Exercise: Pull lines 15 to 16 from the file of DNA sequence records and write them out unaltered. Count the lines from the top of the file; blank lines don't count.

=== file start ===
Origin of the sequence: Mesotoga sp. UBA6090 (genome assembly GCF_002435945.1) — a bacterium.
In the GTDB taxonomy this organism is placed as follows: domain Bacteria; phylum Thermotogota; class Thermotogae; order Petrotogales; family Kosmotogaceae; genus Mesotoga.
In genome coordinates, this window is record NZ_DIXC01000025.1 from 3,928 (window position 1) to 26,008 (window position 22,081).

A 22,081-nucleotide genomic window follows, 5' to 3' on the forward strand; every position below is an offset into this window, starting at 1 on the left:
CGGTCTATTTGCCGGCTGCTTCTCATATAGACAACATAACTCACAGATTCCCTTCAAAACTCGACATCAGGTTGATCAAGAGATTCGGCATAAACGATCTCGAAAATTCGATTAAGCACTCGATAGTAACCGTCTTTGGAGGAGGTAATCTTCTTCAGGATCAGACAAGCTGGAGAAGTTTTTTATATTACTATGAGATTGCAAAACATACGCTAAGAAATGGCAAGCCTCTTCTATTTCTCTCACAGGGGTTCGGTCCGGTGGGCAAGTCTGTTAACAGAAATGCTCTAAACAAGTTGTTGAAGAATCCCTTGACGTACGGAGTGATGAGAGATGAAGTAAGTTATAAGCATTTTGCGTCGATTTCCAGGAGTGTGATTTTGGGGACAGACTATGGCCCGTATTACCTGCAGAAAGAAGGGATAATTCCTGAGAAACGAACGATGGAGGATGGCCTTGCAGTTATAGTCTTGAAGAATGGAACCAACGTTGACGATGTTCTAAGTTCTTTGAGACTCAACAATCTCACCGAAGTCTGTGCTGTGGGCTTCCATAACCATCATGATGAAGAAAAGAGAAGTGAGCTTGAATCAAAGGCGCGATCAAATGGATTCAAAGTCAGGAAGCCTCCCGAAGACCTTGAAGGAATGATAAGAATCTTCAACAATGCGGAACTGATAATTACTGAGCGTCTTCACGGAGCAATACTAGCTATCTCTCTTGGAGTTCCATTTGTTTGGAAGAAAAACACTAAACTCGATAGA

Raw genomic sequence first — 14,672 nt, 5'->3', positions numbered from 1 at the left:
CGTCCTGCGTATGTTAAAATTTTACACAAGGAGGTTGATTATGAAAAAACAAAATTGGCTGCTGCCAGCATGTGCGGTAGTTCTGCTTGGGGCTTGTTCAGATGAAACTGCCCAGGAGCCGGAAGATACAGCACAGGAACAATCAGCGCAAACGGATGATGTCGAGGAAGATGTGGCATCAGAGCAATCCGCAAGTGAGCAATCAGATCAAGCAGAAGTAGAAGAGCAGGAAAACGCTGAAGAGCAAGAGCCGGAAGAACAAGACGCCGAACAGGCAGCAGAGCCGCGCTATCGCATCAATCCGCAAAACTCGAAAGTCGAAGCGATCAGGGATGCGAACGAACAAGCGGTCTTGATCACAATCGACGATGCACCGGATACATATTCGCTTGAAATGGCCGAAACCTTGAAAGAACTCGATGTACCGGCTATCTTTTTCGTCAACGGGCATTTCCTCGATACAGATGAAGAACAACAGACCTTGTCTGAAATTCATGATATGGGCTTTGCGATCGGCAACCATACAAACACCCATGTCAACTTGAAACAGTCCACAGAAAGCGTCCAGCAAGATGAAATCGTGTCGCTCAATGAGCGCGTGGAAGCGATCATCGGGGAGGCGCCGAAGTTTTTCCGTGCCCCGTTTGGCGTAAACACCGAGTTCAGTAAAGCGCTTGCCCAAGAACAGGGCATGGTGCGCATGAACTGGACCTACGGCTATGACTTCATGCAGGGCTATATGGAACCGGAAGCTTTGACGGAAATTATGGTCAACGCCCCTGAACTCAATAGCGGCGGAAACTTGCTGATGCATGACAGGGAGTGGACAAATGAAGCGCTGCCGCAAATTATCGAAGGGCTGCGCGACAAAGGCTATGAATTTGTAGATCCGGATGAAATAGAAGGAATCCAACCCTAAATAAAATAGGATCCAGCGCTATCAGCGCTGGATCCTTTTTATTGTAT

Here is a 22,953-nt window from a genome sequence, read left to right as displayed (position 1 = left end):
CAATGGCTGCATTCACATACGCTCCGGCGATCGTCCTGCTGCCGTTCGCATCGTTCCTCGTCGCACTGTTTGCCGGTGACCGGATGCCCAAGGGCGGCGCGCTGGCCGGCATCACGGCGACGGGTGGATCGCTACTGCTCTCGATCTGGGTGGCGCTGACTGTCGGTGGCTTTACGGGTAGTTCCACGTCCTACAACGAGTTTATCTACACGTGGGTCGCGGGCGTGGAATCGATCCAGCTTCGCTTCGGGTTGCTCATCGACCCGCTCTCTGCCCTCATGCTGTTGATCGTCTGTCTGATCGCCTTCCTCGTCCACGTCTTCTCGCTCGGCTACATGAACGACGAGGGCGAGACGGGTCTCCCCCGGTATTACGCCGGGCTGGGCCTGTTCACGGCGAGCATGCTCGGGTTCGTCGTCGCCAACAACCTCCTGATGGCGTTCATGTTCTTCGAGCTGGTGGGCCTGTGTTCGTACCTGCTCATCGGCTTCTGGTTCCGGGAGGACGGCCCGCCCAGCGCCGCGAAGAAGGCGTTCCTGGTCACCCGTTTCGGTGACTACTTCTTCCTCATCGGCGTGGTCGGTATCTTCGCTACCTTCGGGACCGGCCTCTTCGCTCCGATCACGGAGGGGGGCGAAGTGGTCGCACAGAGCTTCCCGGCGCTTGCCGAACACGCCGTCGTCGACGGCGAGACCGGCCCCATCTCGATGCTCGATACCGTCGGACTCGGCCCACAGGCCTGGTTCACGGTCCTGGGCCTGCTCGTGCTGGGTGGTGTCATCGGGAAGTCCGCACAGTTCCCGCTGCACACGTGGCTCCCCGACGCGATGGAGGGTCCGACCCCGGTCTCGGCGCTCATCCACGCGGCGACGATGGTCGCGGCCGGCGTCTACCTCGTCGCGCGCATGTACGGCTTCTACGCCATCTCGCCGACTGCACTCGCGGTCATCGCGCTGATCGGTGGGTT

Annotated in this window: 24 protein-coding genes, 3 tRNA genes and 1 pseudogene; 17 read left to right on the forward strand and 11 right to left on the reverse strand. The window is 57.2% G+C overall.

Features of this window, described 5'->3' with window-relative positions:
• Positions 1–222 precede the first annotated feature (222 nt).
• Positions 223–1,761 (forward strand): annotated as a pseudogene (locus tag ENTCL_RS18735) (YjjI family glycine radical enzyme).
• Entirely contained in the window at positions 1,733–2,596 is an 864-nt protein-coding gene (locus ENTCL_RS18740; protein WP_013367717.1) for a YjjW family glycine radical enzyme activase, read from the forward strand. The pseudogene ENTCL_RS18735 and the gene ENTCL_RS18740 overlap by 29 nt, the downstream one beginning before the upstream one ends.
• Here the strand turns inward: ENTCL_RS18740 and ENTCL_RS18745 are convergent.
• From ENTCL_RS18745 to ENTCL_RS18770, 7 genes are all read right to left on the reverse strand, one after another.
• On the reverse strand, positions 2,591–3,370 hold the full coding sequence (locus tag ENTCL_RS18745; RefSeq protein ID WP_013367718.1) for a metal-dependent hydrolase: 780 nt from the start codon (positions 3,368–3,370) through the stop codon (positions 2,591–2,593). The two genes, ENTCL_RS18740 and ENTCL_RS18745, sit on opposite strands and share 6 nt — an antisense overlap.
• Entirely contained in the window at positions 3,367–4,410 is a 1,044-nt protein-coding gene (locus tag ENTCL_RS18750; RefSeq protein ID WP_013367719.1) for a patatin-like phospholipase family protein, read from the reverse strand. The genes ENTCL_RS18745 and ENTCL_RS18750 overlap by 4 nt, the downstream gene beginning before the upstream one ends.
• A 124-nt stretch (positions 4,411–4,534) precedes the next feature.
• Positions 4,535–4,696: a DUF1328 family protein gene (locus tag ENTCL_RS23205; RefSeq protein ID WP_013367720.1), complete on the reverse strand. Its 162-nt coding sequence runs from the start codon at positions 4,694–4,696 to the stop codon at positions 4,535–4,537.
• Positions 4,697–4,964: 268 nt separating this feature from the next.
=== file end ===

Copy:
• Here the strand turns inward: ENTCL_RS18740 and ENTCL_RS18745 are convergent.
• From ENTCL_RS18745 to ENTCL_RS18770, 7 genes are all read right to left on the reverse strand, one after another.